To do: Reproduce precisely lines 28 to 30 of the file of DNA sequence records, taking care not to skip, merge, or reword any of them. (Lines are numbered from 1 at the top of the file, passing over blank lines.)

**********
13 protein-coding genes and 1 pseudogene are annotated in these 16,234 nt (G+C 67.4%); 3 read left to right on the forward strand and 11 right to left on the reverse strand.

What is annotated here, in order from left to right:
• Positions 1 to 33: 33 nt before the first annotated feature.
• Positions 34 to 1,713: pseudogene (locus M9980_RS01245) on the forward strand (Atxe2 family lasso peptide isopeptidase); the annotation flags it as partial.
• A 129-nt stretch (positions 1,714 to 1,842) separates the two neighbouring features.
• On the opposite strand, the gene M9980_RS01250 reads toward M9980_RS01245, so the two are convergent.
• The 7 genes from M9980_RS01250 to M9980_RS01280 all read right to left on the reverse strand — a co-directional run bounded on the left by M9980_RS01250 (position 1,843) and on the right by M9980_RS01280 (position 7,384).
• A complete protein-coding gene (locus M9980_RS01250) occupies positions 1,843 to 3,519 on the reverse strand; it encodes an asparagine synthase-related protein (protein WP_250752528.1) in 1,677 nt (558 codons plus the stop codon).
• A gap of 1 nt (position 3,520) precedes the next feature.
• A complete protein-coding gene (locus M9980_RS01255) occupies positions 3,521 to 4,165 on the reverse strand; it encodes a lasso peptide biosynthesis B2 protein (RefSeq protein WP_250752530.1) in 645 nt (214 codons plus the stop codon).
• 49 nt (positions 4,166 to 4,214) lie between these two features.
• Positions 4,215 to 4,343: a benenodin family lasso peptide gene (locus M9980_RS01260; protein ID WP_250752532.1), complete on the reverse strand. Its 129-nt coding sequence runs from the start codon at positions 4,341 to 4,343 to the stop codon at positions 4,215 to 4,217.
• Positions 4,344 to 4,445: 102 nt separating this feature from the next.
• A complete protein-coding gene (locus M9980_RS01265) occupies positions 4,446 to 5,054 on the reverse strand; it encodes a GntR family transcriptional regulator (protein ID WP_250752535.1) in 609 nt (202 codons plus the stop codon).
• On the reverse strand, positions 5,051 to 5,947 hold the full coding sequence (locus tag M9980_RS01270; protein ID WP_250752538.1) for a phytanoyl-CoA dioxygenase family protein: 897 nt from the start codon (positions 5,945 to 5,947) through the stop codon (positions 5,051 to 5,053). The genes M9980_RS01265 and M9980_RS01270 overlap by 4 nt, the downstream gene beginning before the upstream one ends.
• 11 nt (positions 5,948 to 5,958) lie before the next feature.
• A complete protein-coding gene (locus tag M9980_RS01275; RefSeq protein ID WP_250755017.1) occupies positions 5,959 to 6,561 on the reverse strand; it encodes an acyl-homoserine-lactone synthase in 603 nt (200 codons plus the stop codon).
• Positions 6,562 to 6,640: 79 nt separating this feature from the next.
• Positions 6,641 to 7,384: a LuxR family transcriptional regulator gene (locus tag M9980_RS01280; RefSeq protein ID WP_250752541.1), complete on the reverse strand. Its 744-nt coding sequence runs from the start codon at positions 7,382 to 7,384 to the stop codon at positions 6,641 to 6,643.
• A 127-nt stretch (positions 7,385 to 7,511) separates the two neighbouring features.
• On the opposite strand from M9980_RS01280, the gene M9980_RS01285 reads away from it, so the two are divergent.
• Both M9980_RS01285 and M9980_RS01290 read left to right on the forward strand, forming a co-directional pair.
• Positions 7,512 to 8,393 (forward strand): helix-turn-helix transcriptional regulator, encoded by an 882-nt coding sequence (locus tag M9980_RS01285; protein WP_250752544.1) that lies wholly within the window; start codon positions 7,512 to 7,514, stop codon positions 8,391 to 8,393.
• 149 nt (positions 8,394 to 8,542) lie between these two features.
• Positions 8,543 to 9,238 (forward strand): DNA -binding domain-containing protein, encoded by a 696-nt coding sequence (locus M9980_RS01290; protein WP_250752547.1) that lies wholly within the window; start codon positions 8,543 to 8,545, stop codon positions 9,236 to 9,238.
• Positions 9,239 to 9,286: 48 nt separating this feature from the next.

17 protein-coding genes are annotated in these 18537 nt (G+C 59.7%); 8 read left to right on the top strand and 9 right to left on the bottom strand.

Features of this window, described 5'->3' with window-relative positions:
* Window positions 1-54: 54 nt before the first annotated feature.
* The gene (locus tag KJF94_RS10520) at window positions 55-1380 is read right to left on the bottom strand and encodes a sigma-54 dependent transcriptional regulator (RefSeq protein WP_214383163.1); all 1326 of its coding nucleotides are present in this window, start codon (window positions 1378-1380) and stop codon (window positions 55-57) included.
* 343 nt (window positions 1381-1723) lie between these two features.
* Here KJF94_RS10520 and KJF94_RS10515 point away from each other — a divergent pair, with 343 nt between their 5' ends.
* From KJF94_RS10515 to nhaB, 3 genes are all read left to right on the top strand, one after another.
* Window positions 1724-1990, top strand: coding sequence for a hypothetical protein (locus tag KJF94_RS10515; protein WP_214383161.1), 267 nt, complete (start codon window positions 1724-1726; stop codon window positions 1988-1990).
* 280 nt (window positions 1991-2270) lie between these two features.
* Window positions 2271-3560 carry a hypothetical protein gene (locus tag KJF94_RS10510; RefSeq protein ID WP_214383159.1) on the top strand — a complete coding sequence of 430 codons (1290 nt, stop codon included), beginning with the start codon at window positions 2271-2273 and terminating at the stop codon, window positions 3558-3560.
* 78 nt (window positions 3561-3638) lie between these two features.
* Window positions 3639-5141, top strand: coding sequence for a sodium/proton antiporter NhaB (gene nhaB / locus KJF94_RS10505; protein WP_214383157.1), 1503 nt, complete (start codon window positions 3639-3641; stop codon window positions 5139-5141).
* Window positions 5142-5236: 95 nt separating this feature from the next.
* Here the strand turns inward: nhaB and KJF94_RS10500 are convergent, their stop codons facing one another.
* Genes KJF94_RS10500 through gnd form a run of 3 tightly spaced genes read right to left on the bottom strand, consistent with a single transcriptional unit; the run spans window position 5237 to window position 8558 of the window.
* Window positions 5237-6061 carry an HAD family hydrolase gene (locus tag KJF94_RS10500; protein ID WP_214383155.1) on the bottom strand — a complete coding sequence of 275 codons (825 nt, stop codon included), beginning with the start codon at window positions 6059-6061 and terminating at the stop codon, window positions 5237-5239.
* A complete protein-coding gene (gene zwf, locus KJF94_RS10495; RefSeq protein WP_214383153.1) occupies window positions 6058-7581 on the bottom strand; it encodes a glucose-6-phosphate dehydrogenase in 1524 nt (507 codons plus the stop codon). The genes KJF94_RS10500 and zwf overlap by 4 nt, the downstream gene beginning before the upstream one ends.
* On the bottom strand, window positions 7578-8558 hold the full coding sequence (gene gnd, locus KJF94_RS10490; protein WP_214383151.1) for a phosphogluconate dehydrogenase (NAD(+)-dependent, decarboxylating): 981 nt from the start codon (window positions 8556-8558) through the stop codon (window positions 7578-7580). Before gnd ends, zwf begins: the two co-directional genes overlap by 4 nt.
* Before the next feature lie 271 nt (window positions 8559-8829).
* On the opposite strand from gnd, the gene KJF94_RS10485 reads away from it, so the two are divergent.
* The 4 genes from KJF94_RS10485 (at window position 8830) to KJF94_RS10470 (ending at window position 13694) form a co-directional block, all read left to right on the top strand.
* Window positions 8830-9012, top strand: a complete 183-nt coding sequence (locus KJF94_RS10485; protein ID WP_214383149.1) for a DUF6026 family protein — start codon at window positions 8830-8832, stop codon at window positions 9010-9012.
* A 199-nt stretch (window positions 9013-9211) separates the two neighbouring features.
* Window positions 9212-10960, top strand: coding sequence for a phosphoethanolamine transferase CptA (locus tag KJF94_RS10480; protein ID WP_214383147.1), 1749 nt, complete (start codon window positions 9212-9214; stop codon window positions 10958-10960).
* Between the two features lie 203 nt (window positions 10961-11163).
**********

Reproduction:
Features of this window, described 5'->3' with window-relative positions:
* Window positions 1-54: 54 nt before the first annotated feature.
* The gene (locus tag KJF94_RS10520) at window positions 55-1380 is read right to left on the bottom strand and encodes a sigma-54 dependent transcriptional regulator (RefSeq protein WP_214383163.1); all 1326 of its coding nucleotides are present in this window, start codon (window positions 1378-1380) and stop codon (window positions 55-57) included.